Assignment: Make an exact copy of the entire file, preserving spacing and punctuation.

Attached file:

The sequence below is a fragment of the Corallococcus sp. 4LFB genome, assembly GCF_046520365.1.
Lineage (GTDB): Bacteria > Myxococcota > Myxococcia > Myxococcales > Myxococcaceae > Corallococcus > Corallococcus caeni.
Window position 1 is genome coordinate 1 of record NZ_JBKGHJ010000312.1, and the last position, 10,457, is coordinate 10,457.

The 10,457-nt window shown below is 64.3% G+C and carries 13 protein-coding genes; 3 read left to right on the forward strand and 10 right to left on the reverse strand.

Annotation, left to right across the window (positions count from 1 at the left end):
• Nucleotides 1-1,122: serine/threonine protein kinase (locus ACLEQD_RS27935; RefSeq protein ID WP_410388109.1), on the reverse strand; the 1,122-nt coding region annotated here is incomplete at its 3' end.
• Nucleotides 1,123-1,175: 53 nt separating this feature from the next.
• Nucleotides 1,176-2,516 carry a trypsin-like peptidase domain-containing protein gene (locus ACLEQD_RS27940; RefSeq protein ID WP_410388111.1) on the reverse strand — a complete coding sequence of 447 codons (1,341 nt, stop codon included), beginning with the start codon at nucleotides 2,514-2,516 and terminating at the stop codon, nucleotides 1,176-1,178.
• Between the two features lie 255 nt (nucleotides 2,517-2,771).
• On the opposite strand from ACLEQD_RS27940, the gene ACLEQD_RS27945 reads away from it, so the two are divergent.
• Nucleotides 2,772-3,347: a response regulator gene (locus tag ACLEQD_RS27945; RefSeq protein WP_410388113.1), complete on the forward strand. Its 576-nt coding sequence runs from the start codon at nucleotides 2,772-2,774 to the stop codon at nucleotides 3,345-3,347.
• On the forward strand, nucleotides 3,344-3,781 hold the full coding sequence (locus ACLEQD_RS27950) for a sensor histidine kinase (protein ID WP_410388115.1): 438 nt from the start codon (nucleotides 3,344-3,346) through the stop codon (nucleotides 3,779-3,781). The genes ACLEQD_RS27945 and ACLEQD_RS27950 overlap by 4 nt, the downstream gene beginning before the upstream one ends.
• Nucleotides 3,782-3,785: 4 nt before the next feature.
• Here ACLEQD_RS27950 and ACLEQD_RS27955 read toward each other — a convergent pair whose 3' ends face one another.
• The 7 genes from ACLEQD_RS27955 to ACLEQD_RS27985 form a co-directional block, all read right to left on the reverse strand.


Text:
The sequence below is a fragment of the Corallococcus sp. 4LFB genome, assembly GCF_046520365.1.
Lineage (GTDB): Bacteria > Myxococcota > Myxococcia > Myxococcales > Myxococcaceae > Corallococcus > Corallococcus caeni.
Window position 1 is genome coordinate 1 of record NZ_JBKGHJ010000312.1, and the last position, 10,457, is coordinate 10,457.

The 10,457-nt window shown below is 64.3% G+C and carries 13 protein-coding genes; 3 read left to right on the forward strand and 10 right to left on the reverse strand.

Annotation, left to right across the window (positions count from 1 at the left end):
• Nucleotides 1-1,122: serine/threonine protein kinase (locus ACLEQD_RS27935; RefSeq protein ID WP_410388109.1), on the reverse strand; the 1,122-nt coding region annotated here is incomplete at its 3' end.
• Nucleotides 1,123-1,175: 53 nt separating this feature from the next.
• Nucleotides 1,176-2,516 carry a trypsin-like peptidase domain-containing protein gene (locus ACLEQD_RS27940; RefSeq protein ID WP_410388111.1) on the reverse strand — a complete coding sequence of 447 codons (1,341 nt, stop codon included), beginning with the start codon at nucleotides 2,514-2,516 and terminating at the stop codon, nucleotides 1,176-1,178.
• Between the two features lie 255 nt (nucleotides 2,517-2,771).
• On the opposite strand from ACLEQD_RS27940, the gene ACLEQD_RS27945 reads away from it, so the two are divergent.
• Nucleotides 2,772-3,347: a response regulator gene (locus tag ACLEQD_RS27945; RefSeq protein WP_410388113.1), complete on the forward strand. Its 576-nt coding sequence runs from the start codon at nucleotides 2,772-2,774 to the stop codon at nucleotides 3,345-3,347.
• On the forward strand, nucleotides 3,344-3,781 hold the full coding sequence (locus ACLEQD_RS27950) for a sensor histidine kinase (protein ID WP_410388115.1): 438 nt from the start codon (nucleotides 3,344-3,346) through the stop codon (nucleotides 3,779-3,781). The genes ACLEQD_RS27945 and ACLEQD_RS27950 overlap by 4 nt, the downstream gene beginning before the upstream one ends.
• Nucleotides 3,782-3,785: 4 nt before the next feature.
• Here ACLEQD_RS27950 and ACLEQD_RS27955 read toward each other — a convergent pair whose 3' ends face one another.
• The 7 genes from ACLEQD_RS27955 to ACLEQD_RS27985 form a co-directional block, all read right to left on the reverse strand.